Note: Check out this post for what is going on this month on this very blog!
As a person present at the founding of our nation, it should be expected that Alexander Hamilton crossed paths with all the names and faces we know and remember. George Washington. John Adams. James Madison. Even Benedict Arnold makes an appearance close to Hamilton during the Revolution and around the time he became probably the most famous traitor in history.
But no man – even including the man that eventually murdered him in a duel – was more anti-Hamilton than our third president Thomas Jefferson.
Thomas Jefferson is revered in this country for the things he did before and during his presidency. He wrote the Declaration of Independence. He was our first Secretary of State. While president, the Louisiana Purchase greatly increased the size of our fledgling nation, allowing westward expansion (but also the murder and displacement of our Native people). He founded the University of Virginia. He even died, symbolically, on July 4th, 1826, the 50th anniversary of the signing of the Declaration of Independence, hours before BFF and also former president/Founding Father John Adams.
But that’s neither here nor there for this particular post. Thomas Jefferson has lost a bit of luster over the past few years, though he is still generally regarded as being in the Top 5 all-time. I ranked him 10th in my own presidential ranking for some of the reasons I’ll get into here, though my sister Jen – President of the Thomas Jefferson is the Worst President Ever and Why Do People Think He’s So Great? Club – still thought I was being a little nice to him there.*
*I will note, we’ve had our fair share of terrible and average presidents, so it’s kind of hard to move him much lower without judging his terribleness as a person and not as a president.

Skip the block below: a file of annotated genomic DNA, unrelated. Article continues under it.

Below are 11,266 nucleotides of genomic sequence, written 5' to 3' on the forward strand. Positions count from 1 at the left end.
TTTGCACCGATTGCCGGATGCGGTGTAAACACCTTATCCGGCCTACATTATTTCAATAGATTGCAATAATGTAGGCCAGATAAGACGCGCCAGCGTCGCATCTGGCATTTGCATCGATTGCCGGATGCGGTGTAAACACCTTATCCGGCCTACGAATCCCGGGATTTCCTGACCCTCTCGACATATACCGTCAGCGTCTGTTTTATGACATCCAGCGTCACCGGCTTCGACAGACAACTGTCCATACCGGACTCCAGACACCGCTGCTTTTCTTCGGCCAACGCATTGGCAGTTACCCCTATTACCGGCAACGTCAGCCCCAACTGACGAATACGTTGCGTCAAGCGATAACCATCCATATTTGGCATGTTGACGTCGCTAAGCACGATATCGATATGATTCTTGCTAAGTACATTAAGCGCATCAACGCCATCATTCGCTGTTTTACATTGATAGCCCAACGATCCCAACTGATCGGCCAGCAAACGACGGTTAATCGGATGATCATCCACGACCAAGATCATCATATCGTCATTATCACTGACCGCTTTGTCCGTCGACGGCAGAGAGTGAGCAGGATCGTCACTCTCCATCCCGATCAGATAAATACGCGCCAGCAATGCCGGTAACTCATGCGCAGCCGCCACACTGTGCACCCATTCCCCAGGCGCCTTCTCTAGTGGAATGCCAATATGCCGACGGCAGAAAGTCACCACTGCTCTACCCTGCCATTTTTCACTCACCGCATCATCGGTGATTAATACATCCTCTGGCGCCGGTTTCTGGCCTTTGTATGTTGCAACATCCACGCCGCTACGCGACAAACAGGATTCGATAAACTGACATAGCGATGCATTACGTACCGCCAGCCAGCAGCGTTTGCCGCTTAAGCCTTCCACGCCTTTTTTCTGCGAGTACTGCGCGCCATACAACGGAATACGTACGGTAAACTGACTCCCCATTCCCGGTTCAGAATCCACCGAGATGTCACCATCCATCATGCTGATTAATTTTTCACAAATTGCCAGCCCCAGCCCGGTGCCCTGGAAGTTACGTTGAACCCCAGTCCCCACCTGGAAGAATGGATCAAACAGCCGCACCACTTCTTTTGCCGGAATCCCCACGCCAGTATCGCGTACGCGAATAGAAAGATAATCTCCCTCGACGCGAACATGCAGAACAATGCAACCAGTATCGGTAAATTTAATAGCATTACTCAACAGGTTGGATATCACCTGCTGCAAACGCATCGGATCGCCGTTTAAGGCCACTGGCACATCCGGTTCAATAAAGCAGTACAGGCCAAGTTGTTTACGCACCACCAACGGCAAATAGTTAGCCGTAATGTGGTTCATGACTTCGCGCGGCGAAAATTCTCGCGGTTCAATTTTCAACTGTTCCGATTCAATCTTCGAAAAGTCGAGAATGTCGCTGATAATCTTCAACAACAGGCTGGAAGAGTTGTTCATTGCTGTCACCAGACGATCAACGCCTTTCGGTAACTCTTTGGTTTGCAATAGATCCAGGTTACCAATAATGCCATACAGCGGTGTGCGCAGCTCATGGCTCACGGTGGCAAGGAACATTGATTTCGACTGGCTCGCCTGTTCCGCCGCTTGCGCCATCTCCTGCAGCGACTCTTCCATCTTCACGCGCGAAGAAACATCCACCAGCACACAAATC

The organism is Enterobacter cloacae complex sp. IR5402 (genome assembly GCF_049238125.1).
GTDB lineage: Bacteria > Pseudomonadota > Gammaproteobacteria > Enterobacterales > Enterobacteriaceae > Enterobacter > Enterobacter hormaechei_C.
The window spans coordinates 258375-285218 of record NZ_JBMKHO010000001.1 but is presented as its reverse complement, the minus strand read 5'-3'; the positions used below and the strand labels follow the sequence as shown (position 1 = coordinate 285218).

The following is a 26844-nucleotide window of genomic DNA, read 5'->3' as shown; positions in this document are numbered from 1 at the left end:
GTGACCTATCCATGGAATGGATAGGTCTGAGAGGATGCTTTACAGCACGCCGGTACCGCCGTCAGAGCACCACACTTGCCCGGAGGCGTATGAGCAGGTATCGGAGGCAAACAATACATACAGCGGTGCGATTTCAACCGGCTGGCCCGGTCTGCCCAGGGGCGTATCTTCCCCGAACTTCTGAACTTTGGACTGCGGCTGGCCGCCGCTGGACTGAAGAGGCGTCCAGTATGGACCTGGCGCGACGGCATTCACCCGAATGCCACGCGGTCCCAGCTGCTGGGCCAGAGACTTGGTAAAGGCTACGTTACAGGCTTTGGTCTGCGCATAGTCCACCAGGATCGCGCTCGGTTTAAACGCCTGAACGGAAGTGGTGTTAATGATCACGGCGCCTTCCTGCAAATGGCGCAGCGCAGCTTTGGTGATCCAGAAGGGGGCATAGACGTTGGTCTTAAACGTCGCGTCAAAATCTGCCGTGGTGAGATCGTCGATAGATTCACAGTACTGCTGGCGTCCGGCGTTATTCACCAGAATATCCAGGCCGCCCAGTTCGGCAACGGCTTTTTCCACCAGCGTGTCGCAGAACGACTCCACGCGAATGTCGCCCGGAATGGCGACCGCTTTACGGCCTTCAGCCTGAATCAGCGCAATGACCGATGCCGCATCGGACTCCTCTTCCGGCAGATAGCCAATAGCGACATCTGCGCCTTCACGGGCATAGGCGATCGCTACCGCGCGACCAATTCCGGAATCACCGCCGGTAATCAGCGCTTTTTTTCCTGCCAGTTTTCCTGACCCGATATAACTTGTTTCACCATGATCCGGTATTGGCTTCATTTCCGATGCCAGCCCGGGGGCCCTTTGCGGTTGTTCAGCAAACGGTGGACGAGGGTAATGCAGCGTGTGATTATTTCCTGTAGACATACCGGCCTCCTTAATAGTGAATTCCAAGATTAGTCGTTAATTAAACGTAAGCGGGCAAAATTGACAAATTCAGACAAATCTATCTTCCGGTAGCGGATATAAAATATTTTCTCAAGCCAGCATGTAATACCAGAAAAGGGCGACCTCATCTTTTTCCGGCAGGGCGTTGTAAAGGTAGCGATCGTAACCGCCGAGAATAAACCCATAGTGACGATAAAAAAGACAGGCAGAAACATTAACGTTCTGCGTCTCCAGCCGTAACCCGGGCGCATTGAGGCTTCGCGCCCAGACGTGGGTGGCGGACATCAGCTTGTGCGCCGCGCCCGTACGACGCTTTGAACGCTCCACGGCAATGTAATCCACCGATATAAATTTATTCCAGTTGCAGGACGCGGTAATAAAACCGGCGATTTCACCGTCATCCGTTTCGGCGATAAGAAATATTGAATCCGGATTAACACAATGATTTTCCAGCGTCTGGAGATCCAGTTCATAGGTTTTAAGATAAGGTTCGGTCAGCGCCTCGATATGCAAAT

But man did Thomas Jefferson really dislike Alexander Hamilton.
Granted, this is all based on the Alexander Hamilton biography I am currently reading, so it is only from the perspective of Hamilton (or at least his biographer Chernow), but everything else I have read about Jefferson kind of points in the same direction. Maybe I’ll relook Jefferson when I get around to reading a biography in about 4.8 years (based on my current reading pace and other books that I want to read first), but we’ll see.
It all starts with Virginia, much like it did for Madison. Jefferson was born in Virginia. He was a colonial governor in Virginia. He served in the House of Delegates in Virginia. He owned a large plantation in Virginia. Dude loved Virginia, and I don’t blame him, because Virginia is mostly cool. But in the early days of our country, while Hamilton was trying to forge our nation into something more than just a collection of states, Jefferson and Madison, among others, were trying to keep the bulk of the power in the states’ hands. There was a definite divide in our country between the northern and southern states (imagine that!) over the appropriate way forward (*cough* slavery *cough*).
Hamilton had huge dreams of strong national credit, a robust banking system (including the U.S. Mint), and even some prescient ideas on the future of U.S. manufacturing. Jefferson and his ilk believed that the future of the nation was as an agrarian one, built on the back of agriculture and not monied interest from the north. Personal biases aside – and both Hamilton and Jefferson shouldn’t be faulted for fighting for their particular side of things here – Jefferson was a huge hypocrite when it came to some of his complaints about Hamilton’s view on things.